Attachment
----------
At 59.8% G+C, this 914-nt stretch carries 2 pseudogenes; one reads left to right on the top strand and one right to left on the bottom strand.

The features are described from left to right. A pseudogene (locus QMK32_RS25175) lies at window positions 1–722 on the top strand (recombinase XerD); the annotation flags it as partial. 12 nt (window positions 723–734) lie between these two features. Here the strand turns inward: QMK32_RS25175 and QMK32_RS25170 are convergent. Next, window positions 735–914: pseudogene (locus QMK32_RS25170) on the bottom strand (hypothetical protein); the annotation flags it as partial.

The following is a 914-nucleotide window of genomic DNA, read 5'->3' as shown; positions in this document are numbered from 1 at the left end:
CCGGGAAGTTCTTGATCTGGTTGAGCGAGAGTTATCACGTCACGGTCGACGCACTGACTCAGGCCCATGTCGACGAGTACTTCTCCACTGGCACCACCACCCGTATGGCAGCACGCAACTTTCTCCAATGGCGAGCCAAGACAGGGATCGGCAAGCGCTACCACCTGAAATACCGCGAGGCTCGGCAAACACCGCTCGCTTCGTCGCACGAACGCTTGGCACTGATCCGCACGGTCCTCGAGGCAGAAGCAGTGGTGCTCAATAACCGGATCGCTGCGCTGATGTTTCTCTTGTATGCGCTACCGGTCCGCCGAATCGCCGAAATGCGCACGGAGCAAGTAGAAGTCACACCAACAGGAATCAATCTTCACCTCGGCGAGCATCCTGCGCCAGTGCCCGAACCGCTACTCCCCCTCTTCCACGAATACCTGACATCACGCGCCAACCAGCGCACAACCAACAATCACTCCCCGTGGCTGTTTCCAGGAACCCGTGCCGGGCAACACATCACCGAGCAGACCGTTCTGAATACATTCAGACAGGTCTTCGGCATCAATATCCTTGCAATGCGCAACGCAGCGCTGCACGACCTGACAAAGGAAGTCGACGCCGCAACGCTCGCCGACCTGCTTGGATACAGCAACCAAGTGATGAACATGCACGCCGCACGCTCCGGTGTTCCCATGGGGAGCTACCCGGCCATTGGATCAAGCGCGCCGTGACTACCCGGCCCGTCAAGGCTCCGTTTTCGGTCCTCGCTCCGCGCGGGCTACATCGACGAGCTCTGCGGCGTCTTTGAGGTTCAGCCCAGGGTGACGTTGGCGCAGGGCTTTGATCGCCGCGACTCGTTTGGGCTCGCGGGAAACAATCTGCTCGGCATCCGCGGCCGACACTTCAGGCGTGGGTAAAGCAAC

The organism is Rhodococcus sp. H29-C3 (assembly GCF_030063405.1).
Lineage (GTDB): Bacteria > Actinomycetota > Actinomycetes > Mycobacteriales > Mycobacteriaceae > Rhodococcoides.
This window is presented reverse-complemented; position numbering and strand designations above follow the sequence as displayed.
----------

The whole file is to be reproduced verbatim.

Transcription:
At 59.8% G+C, this 914-nt stretch carries 2 pseudogenes; one reads left to right on the top strand and one right to left on the bottom strand.

The features are described from left to right. A pseudogene (locus QMK32_RS25175) lies at window positions 1–722 on the top strand (recombinase XerD); the annotation flags it as partial. 12 nt (window positions 723–734) lie between these two features. Here the strand turns inward: QMK32_RS25175 and QMK32_RS25170 are convergent. Next, window positions 735–914: pseudogene (locus QMK32_RS25170) on the bottom strand (hypothetical protein); the annotation flags it as partial.

The following is a 914-nucleotide window of genomic DNA, read 5'->3' as shown; positions in this document are numbered from 1 at the left end:
CCGGGAAGTTCTTGATCTGGTTGAGCGAGAGTTATCACGTCACGGTCGACGCACTGACTCAGGCCCATGTCGACGAGTACTTCTCCACTGGCACCACCACCCGTATGGCAGCACGCAACTTTCTCCAATGGCGAGCCAAGACAGGGATCGGCAAGCGCTACCACCTGAAATACCGCGAGGCTCGGCAAACACCGCTCGCTTCGTCGCACGAACGCTTGGCACTGATCCGCACGGTCCTCGAGGCAGAAGCAGTGGTGCTCAATAACCGGATCGCTGCGCTGATGTTTCTCTTGTATGCGCTACCGGTCCGCCGAATCGCCGAAATGCGCACGGAGCAAGTAGAAGTCACACCAACAGGAATCAATCTTCACCTCGGCGAGCATCCTGCGCCAGTGCCCGAACCGCTACTCCCCCTCTTCCACGAATACCTGACATCACGCGCCAACCAGCGCACAACCAACAATCACTCCCCGTGGCTGTTTCCAGGAACCCGTGCCGGGCAACACATCACCGAGCAGACCGTTCTGAATACATTCAGACAGGTCTTCGGCATCAATATCCTTGCAATGCGCAACGCAGCGCTGCACGACCTGACAAAGGAAGTCGACGCCGCAACGCTCGCCGACCTGCTTGGATACAGCAACCAAGTGATGAACATGCACGCCGCACGCTCCGGTGTTCCCATGGGGAGCTACCCGGCCATTGGATCAAGCGCGCCGTGACTACCCGGCCCGTCAAGGCTCCGTTTTCGGTCCTCGCTCCGCGCGGGCTACATCGACGAGCTCTGCGGCGTCTTTGAGGTTCAGCCCAGGGTGACGTTGGCGCAGGGCTTTGATCGCCGCGACTCGTTTGGGCTCGCGGGAAACAATCTGCTCGGCATCCGCGGCCGACACTTCAGGCGTGGGTAAAGCAAC

The organism is Rhodococcus sp. H29-C3 (assembly GCF_030063405.1).
Lineage (GTDB): Bacteria > Actinomycetota > Actinomycetes > Mycobacteriales > Mycobacteriaceae > Rhodococcoides.
This window is presented reverse-complemented; position numbering and strand designations above follow the sequence as displayed.